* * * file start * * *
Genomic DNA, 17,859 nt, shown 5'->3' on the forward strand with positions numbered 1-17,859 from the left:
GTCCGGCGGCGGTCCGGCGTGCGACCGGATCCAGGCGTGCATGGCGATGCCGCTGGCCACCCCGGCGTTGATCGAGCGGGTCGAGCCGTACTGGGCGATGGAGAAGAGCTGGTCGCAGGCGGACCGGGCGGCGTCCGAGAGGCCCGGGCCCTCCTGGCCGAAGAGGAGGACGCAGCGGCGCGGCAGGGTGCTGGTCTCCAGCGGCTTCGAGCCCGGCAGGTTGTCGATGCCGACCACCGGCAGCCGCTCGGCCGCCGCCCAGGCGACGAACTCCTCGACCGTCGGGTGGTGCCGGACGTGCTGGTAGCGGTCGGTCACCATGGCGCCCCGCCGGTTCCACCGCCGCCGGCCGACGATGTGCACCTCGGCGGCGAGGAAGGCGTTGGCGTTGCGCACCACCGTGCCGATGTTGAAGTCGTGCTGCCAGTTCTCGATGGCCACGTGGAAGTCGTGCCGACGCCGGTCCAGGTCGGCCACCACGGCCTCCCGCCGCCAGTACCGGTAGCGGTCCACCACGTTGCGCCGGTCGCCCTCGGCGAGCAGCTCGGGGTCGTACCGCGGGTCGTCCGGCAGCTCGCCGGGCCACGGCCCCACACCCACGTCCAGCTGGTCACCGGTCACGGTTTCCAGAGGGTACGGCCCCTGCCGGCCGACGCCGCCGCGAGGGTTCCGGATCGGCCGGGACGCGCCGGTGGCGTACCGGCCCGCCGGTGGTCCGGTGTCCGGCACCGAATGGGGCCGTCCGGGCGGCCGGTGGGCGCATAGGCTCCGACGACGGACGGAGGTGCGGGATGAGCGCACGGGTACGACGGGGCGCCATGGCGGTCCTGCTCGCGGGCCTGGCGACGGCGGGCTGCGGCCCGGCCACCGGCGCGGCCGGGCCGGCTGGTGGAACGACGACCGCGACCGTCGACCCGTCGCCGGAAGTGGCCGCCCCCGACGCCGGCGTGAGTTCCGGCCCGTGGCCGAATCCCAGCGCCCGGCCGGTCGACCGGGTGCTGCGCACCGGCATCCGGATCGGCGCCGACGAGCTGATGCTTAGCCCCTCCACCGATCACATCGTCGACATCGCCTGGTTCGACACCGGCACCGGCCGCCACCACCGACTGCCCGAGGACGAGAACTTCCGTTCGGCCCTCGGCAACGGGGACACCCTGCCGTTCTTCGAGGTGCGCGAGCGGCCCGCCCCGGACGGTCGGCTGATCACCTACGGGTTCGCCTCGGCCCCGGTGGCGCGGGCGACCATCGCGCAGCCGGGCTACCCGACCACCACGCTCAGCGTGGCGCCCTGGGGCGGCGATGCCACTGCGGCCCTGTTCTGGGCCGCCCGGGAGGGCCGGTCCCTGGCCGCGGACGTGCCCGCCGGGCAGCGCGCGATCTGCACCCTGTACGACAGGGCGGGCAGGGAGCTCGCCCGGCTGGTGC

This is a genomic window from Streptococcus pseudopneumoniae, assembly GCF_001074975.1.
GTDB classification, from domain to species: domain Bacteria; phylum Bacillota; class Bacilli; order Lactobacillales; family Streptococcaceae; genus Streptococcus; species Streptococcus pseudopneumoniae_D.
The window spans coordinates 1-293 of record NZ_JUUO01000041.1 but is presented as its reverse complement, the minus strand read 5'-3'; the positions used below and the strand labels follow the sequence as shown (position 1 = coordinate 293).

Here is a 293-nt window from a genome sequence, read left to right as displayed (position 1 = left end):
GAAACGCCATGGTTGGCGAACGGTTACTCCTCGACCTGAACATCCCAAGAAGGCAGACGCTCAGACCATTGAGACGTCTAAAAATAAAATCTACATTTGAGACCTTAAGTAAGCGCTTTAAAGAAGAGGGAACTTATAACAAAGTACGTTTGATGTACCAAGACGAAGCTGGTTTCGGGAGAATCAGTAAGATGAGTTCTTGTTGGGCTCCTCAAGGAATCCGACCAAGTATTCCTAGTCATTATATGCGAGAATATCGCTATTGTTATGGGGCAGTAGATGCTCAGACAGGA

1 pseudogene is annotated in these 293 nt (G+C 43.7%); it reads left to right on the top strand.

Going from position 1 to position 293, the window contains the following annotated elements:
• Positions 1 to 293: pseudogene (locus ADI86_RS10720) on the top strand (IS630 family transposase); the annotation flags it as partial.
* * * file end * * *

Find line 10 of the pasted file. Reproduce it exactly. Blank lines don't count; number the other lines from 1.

• Positions 1 to 293: pseudogene (locus ADI86_RS10720) on the top strand (IS630 family transposase); the annotation flags it as partial.